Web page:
Dozens of Rohingya refugees stranded at sea for weeks have been relocated to a controversial flood-prone island in the Bay of Bengal, Bangladesh officials said Sunday.
Bangladesh last year constructed facilities for 100,000 people on Bhashan Char, a muddy silt islet in the cyclone-prone coastal belt, saying they needed to take pressure off crowded border camps that are home to almost one million Rohingya.
The 28 Rohingya were taken to the island late Saturday instead of the camps as authorities were afraid they might be infected with the coronavirus, foreign minister AK Abdul Momen told AFP.
âMost likely they will stay there until they return to Myanmar.â
They are the first group of Rohingya to be sent to the island, local government administrator Tanmoy Das told AFP, adding they were being looked after by navy personnel who had built the facilities.
Officials said the group â including 15 women and five children â were detained after coming ashore on Saturday from one of two boats suck at sea while trying to reach Malaysia.
Some 250 other refugees who also left the boat in six or seven dinghies have not been found, he added.
Bangladesh had refused to let the two trawlers carrying about 500 people land on its territory despite UN calls to allow them in as a powerful storm bears down on the region.
So far, no coronavirus cases have been confirmed in the sprawling camps in Bangladeshâs Coxâs Bazar that house Rohingya who fled a 2017 military crackdown in neighbouring Myanmar.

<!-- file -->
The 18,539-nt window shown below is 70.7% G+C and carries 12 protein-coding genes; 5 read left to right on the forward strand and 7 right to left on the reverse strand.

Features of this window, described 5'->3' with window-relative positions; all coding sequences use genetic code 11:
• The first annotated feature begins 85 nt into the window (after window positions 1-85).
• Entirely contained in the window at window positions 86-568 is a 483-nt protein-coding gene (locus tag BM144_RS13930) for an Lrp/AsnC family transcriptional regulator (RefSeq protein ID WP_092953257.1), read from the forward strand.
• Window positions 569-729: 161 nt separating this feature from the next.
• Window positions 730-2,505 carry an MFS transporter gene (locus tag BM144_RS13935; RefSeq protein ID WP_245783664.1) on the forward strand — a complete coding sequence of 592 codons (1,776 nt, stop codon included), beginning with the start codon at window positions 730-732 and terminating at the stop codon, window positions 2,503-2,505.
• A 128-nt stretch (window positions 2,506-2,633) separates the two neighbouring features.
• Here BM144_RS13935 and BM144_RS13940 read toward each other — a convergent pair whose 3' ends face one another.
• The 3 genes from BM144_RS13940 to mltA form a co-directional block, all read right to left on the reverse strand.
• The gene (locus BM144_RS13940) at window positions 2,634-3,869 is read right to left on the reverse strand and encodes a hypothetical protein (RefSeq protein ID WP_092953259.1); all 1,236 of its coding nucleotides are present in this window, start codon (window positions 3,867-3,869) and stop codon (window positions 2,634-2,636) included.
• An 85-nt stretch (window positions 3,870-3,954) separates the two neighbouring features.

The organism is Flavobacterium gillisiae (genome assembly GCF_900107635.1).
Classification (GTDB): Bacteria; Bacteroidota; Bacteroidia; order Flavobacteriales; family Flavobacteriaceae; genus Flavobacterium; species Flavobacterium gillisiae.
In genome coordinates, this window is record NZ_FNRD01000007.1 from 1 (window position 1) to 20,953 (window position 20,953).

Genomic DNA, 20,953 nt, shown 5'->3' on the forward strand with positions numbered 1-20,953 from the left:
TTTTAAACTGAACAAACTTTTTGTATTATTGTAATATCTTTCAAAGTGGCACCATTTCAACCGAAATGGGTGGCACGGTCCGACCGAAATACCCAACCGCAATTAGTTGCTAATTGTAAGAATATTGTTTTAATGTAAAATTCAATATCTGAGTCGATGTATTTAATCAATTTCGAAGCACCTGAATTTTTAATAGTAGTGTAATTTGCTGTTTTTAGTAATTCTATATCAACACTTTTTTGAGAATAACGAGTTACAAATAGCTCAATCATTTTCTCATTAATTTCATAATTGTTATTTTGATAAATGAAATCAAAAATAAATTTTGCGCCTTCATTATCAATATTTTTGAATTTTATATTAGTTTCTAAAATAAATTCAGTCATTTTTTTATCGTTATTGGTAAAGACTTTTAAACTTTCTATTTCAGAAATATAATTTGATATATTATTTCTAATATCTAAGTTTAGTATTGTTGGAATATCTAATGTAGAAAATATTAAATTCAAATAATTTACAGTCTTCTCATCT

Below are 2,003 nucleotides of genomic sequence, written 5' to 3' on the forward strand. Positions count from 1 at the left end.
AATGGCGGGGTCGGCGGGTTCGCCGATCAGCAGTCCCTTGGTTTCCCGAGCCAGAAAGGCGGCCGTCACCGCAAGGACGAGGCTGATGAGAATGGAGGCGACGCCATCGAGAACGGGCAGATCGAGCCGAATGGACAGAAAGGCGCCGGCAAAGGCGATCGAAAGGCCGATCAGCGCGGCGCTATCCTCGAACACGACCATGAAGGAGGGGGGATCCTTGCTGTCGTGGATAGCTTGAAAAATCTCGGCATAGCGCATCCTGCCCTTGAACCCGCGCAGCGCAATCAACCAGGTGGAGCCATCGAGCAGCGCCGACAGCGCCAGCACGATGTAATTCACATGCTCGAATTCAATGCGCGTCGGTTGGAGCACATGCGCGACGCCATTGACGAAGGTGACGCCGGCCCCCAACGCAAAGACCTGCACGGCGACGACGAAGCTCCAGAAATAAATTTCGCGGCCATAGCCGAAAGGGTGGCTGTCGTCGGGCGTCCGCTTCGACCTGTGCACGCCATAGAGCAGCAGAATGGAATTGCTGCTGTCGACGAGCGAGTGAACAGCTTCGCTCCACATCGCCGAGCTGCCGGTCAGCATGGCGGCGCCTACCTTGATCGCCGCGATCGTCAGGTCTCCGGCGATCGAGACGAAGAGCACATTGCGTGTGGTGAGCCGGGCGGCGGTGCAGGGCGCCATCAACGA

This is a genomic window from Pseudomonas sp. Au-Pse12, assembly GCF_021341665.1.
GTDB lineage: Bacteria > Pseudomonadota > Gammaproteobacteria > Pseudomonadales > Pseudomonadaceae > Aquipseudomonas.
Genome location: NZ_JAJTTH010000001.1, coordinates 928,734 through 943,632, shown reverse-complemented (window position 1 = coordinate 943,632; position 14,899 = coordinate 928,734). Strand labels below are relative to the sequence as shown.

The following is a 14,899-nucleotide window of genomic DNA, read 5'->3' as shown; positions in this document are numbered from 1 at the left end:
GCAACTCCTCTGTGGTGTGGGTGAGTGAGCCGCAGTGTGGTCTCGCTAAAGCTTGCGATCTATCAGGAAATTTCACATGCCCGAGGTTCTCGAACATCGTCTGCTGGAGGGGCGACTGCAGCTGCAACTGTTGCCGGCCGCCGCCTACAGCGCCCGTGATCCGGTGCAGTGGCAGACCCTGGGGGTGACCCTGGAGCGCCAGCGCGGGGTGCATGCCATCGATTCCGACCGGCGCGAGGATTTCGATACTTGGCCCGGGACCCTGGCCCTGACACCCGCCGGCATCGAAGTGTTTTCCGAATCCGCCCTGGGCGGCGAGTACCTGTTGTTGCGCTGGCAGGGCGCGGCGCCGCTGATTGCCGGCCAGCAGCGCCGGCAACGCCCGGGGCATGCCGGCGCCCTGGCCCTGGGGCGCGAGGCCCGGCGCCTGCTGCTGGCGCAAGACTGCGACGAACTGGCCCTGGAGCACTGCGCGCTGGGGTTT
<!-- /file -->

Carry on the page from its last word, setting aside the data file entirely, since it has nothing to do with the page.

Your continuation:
The plan to move the refugees to Bhashan Char has been staunchly opposed by the Rohingya community.
The UN refugee agency UNHCR said Sunday that comprehensive assessments were needed before anyone is moved to the island, spokeswoman Louise Donovan told AFP.
âUNHCR has all preparations in place to ensure the safe quarantine of any refugees arriving by boat to Coxâs Bazar, as a precautionary measure related to the COVID-19 pandemic,â she added.
Human Rights Watch South Asia chief Meenakshi Ganguly said the relocation would place the refugees âat further risk after the suffering that they have already enduredâ.
In mid-April, 396 starving refugees were rescued from a trawler stranded in the Bay of Bengal for more than two months. At least 60 people died on the boat.
The survivors were moved to transit centres near the border camps where they were quarantined.
Thousands of Rohingya try every year to reach other countries, making the perilous journey on crowded, rickety boats.